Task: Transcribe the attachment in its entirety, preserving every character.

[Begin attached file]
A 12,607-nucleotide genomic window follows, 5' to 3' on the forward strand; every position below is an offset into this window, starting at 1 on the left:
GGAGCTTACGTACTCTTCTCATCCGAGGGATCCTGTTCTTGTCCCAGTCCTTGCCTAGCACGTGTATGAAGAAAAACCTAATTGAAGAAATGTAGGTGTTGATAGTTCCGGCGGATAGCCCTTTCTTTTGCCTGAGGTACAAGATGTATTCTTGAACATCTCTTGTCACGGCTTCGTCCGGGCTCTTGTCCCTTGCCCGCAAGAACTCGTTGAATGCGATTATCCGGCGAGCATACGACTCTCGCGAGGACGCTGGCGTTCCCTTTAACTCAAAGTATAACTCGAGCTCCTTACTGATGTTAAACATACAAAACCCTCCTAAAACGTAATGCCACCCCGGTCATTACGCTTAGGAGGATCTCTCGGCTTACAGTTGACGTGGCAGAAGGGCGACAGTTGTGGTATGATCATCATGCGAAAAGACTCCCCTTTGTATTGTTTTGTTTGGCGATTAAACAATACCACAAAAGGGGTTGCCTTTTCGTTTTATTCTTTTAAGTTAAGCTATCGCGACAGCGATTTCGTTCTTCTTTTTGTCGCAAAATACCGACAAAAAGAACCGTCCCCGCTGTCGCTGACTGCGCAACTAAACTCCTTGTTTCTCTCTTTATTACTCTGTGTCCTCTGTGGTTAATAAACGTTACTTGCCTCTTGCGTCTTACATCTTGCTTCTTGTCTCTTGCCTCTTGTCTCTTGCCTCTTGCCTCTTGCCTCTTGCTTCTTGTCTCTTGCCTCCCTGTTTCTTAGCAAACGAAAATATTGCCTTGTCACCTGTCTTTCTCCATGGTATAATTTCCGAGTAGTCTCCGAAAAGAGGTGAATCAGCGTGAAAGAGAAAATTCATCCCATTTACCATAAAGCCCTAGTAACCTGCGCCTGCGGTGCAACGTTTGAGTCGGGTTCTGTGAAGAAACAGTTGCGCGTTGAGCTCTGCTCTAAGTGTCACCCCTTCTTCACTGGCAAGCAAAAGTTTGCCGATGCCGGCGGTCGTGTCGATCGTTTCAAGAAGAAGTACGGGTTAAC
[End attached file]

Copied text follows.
A 12,607-nucleotide genomic window follows, 5' to 3' on the forward strand; every position below is an offset into this window, starting at 1 on the left:
GGAGCTTACGTACTCTTCTCATCCGAGGGATCCTGTTCTTGTCCCAGTCCTTGCCTAGCACGTGTATGAAGAAAAACCTAATTGAAGAAATGTAGGTGTTGATAGTTCCGGCGGATAGCCCTTTCTTTTGCCTGAGGTACAAGATGTATTCTTGAACATCTCTTGTCACGGCTTCGTCCGGGCTCTTGTCCCTTGCCCGCAAGAACTCGTTGAATGCGATTATCCGGCGAGCATACGACTCTCGCGAGGACGCTGGCGTTCCCTTTAACTCAAAGTATAACTCGAGCTCCTTACTGATGTTAAACATACAAAACCCTCCTAAAACGTAATGCCACCCCGGTCATTACGCTTAGGAGGATCTCTCGGCTTACAGTTGACGTGGCAGAAGGGCGACAGTTGTGGTATGATCATCATGCGAAAAGACTCCCCTTTGTATTGTTTTGTTTGGCGATTAAACAATACCACAAAAGGGGTTGCCTTTTCGTTTTATTCTTTTAAGTTAAGCTATCGCGACAGCGATTTCGTTCTTCTTTTTGTCGCAAAATACCGACAAAAAGAACCGTCCCCGCTGTCGCTGACTGCGCAACTAAACTCCTTGTTTCTCTCTTTATTACTCTGTGTCCTCTGTGGTTAATAAACGTTACTTGCCTCTTGCGTCTTACATCTTGCTTCTTGTCTCTTGCCTCTTGTCTCTTGCCTCTTGCCTCTTGCCTCTTGCTTCTTGTCTCTTGCCTCCCTGTTTCTTAGCAAACGAAAATATTGCCTTGTCACCTGTCTTTCTCCATGGTATAATTTCCGAGTAGTCTCCGAAAAGAGGTGAATCAGCGTGAAAGAGAAAATTCATCCCATTTACCATAAAGCCCTAGTAACCTGCGCCTGCGGTGCAACGTTTGAGTCGGGTTCTGTGAAGAAACAGTTGCGCGTTGAGCTCTGCTCTAAGTGTCACCCCTTCTTCACTGGCAAGCAAAAGTTTGCCGATGCCGGCGGTCGTGTCGATCGTTTCAAGAAGAAGTACGGGTTAAC